US-based broadcaster DISH Networks has put a lot of effort into tracking down outfits and individuals who distribute the company’s content without permission.
This has resulted in dozens of lawsuits through which the company won millions of dollars in damages. However, the piracy problem isn’t going away.
Behind the scenes, DISH continues to explore new options to tackle copyright infringement. This includes an entirely novel anti-piracy system where copyrighted content is managed and secured through a blockchain.
Blockchain Anti-Piracy Patent
The company summarized its idea in a patent application filed two years ago. After going through all the necessary processes, the “anti-piracy management” patent is now officially granted. Right on time, it seems.
The broadcaster notes that “millennials” and the “next generation” are increasingly turning their backs on the traditional bundle service system, opting for less-costly alternatives instead.
These cheaper alternatives include the consumption of unlicensed content on or through legitimate services including YouTube, Facebook, Telegram and many others.
“Over the past five years, content piracy has dramatically disrupted the media industry on a global scale and the decentralized nature is increasingly becoming more complex and difficult to manage and monitor,” DISH writes.
These legitimate platforms accept takedown notices and some even offer advanced copyright filters. While that is laudable, for copyright holders it can be a nightmare to police all these sites and work with different systems that all come with unique requirements.
A Unified System That Anyone Can Use
This is the problem DISH hopes to tackle with its own system. Instead of dozens of unique anti-piracy tools, it proposes a unified anti-piracy platform.
“Traditional anti-piracy technologies to the fast-changing and growing decentralized content sharing industry are becoming archaic in containing content piracy. With many different anti-piracy methods, a reformulation is needed that minimizes divergent approaches and unifies participants on a common protocol,” DISH explains.
The newly patented system tackles several problems that exist in current anti-piracy measures. For example, it doesn’t require copyright holders to actively search for pirated content. At the same time, there’s no need for resource-intensive watermarking technologies either.
If ‘copyright-friendly’ sites and services adopt DISH’s anti-piracy platform, all copyright information will be managed and verified on the blockchain, which is scalable and can be used by anyone.
Patent descriptions are far from a complete product, but there are enough details available to get an impression of how one could work. We’ll try to summarize some of the key elements, starting from the copyright holder’s perspective.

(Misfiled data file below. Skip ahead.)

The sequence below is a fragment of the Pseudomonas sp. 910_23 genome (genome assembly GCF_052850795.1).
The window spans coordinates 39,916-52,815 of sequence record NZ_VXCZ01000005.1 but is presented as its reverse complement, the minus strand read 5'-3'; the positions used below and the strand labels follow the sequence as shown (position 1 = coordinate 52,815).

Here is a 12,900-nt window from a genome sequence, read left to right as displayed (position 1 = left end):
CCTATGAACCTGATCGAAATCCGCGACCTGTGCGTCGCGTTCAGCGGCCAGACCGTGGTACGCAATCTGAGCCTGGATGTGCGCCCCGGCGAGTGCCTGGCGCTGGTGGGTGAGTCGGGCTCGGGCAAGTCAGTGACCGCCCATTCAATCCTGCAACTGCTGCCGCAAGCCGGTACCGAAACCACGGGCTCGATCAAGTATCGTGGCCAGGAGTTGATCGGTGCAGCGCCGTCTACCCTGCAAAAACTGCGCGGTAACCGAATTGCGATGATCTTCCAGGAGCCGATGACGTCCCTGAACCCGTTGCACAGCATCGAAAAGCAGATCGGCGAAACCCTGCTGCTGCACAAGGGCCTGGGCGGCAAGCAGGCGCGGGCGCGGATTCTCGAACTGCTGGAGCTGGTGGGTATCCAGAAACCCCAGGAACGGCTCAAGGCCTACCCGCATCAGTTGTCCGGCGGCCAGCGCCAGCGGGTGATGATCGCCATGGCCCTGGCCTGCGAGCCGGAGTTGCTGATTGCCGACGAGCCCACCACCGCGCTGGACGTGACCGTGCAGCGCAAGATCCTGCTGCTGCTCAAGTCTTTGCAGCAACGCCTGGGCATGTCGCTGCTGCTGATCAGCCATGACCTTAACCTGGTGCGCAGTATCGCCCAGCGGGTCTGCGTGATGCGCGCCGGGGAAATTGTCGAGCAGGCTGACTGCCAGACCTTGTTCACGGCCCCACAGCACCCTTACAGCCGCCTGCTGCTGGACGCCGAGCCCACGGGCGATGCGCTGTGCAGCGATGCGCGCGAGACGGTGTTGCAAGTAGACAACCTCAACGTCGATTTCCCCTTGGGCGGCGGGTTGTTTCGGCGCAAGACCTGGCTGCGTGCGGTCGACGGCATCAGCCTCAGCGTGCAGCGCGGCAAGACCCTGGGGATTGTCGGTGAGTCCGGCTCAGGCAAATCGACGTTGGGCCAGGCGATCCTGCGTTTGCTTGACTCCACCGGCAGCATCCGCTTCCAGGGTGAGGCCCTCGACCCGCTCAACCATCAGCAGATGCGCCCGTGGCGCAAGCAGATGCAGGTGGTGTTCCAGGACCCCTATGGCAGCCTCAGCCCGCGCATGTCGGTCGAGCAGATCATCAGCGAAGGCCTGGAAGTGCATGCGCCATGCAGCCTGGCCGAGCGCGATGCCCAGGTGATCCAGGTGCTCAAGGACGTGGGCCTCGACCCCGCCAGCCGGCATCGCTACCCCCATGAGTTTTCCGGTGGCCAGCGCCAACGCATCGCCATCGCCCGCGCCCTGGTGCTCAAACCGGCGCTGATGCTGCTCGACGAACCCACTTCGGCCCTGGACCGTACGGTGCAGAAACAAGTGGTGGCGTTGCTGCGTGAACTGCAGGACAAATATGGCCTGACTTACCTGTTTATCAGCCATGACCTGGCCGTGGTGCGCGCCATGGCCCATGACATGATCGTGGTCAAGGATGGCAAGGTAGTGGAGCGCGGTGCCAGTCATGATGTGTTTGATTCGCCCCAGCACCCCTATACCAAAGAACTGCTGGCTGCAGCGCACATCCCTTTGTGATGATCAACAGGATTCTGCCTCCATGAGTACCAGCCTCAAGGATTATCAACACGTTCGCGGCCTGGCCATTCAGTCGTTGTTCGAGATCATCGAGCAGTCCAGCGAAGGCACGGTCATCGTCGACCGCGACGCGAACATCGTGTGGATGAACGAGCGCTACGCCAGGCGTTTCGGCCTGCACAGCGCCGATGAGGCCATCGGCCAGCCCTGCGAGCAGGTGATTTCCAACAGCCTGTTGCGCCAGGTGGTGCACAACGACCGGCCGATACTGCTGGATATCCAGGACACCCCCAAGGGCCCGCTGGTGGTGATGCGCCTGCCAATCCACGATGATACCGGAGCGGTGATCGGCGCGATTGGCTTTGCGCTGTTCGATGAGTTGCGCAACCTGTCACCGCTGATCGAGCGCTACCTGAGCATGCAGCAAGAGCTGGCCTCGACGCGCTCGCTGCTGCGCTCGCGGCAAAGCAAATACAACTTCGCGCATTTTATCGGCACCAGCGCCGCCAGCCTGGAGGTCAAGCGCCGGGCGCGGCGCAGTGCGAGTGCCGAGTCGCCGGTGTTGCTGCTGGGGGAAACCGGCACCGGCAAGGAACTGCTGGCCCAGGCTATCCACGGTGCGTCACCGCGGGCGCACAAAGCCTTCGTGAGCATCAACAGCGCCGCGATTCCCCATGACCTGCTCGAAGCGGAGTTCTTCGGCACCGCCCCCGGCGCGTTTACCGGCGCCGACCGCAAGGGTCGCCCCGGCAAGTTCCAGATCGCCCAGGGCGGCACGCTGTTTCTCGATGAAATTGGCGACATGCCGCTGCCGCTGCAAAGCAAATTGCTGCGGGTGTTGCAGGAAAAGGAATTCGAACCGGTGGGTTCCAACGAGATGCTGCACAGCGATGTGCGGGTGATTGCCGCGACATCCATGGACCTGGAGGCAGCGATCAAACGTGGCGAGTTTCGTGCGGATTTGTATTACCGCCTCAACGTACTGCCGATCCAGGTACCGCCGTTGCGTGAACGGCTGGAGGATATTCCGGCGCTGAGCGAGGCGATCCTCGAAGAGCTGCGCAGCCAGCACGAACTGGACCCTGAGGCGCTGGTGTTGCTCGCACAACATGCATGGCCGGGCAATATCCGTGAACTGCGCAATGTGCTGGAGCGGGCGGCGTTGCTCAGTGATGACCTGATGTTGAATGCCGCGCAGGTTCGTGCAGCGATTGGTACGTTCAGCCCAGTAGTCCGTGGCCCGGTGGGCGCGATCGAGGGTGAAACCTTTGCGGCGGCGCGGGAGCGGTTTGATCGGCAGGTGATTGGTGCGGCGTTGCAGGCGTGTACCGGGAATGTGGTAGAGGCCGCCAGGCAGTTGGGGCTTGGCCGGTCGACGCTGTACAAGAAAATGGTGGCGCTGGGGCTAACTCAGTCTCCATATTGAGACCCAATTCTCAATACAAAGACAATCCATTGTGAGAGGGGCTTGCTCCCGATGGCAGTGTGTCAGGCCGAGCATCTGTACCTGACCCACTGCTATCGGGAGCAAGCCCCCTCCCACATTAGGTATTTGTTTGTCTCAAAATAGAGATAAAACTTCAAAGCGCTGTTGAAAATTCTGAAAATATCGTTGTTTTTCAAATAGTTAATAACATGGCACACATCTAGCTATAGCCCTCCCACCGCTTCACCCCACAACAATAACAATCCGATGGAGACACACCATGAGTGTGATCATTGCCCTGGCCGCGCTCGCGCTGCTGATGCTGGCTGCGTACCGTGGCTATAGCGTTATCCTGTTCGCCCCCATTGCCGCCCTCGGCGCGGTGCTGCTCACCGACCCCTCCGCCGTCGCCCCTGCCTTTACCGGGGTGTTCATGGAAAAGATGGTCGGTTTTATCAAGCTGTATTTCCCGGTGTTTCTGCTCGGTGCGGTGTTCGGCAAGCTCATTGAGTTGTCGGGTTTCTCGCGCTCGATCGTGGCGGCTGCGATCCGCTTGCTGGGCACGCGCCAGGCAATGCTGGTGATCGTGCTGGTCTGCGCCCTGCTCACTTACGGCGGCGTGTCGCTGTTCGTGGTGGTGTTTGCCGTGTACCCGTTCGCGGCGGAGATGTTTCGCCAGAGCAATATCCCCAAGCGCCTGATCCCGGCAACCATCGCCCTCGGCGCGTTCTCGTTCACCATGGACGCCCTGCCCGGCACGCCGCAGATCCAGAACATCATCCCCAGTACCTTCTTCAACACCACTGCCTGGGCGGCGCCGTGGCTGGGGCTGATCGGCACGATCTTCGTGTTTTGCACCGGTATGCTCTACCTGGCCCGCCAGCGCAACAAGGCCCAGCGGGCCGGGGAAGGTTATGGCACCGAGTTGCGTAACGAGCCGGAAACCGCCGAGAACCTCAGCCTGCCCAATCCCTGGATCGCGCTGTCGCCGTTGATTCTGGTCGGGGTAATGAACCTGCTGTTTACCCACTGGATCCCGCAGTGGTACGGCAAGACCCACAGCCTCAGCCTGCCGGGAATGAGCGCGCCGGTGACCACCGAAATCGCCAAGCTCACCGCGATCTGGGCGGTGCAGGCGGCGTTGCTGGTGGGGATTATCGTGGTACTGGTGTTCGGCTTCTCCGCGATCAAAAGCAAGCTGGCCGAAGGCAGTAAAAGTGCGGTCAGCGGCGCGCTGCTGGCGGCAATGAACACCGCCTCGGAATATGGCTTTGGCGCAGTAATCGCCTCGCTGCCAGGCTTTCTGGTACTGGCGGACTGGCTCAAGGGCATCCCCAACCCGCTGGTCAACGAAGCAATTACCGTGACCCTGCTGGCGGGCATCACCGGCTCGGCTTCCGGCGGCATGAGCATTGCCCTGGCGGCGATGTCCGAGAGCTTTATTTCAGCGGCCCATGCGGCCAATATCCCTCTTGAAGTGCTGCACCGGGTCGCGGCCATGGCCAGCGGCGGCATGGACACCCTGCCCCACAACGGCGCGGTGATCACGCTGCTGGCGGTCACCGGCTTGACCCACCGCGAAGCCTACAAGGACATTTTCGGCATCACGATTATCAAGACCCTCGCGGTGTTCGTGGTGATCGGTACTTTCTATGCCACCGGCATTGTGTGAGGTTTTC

Ledger Keeps Track Of Rights
When a copyright holder uploads or shares a new file to the anti-piracy system it will generate a new entry in the distributed blockchain ledger. This will link it to the rightful owner in exchange for a small fee.
After that, the system assigns a unique identifier that will be embedded in the file, which is added to the content repository.
If this file is then uploaded to a third-party site that uses the same system, it can check with the ledger to confirm that the uploader has the necessary rights. If so, that will create a separate entry in the ledger but otherwise, access will be blocked.
The system also allows for various roles to be added to the ledger. In addition to the copyright holder, creators or subscribers can be assigned certain rights that match their status. Needless to say, when users try to upload files that are owned by others, they will be blocked from doing so.
DISH believes that its system fixes shortcomings in the current anti-piracy landscape which is expensive and inefficient.
Simple, Cheap, But Just an Idea
“The facility connects and unifies participants–creators, content owners, distributors and other network participants–across the world and standardizes the anti-piracy protocol. It eliminates the cost of complexity and redefines the traditional boundaries of the anti-piracy industry,” DISH notes.
While this all sounds positive, it’s not clear how this will work in practice. For one, DISH would have to unite many major tech companies and competitors to adopt its system, which will be a challenge.
That aside, one has to wonder about practicality. Would it mean that everyone who uploads something has to pay a fee, even for homebrew cat videos? And what if someone modified a video to create a different signature to evade being blocked?
We have no idea if DISH plans to turn this idea into reality or what that would look like. Several others have come up with blockchain-based copyright management systems in the past but to date, none have taken off.